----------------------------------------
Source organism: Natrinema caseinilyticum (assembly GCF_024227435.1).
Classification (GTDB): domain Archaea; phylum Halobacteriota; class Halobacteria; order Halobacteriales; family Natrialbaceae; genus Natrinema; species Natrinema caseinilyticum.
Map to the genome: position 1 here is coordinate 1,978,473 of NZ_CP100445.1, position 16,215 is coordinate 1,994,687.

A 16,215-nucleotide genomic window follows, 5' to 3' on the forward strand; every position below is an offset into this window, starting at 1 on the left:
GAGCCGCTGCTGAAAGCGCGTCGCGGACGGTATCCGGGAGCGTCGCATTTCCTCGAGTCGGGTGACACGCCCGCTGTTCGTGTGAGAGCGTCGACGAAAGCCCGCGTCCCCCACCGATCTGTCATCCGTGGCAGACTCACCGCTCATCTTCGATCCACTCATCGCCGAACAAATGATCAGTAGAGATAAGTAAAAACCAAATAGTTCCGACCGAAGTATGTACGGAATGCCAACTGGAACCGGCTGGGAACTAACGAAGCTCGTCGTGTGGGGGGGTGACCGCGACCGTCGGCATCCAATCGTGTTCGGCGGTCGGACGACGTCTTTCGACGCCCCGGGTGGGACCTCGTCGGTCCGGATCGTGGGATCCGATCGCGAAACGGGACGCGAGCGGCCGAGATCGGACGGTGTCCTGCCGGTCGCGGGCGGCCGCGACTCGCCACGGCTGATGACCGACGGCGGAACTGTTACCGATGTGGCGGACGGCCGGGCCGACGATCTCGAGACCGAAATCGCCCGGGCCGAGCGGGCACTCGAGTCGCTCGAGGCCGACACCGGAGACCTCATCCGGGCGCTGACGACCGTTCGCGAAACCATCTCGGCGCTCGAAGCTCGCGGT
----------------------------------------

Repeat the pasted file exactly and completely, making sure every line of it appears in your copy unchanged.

Source organism: Natrinema caseinilyticum (assembly GCF_024227435.1).
Classification (GTDB): domain Archaea; phylum Halobacteriota; class Halobacteria; order Halobacteriales; family Natrialbaceae; genus Natrinema; species Natrinema caseinilyticum.
Map to the genome: position 1 here is coordinate 1,978,473 of NZ_CP100445.1, position 16,215 is coordinate 1,994,687.

A 16,215-nucleotide genomic window follows, 5' to 3' on the forward strand; every position below is an offset into this window, starting at 1 on the left:
GAGCCGCTGCTGAAAGCGCGTCGCGGACGGTATCCGGGAGCGTCGCATTTCCTCGAGTCGGGTGACACGCCCGCTGTTCGTGTGAGAGCGTCGACGAAAGCCCGCGTCCCCCACCGATCTGTCATCCGTGGCAGACTCACCGCTCATCTTCGATCCACTCATCGCCGAACAAATGATCAGTAGAGATAAGTAAAAACCAAATAGTTCCGACCGAAGTATGTACGGAATGCCAACTGGAACCGGCTGGGAACTAACGAAGCTCGTCGTGTGGGGGGGTGACCGCGACCGTCGGCATCCAATCGTGTTCGGCGGTCGGACGACGTCTTTCGACGCCCCGGGTGGGACCTCGTCGGTCCGGATCGTGGGATCCGATCGCGAAACGGGACGCGAGCGGCCGAGATCGGACGGTGTCCTGCCGGTCGCGGGCGGCCGCGACTCGCCACGGCTGATGACCGACGGCGGAACTGTTACCGATGTGGCGGACGGCCGGGCCGACGATCTCGAGACCGAAATCGCCCGGGCCGAGCGGGCACTCGAGTCGCTCGAGGCCGACACCGGAGACCTCATCCGGGCGCTGACGACCGTTCGCGAAACCATCTCGGCGCTCGAAGCTCGCGGT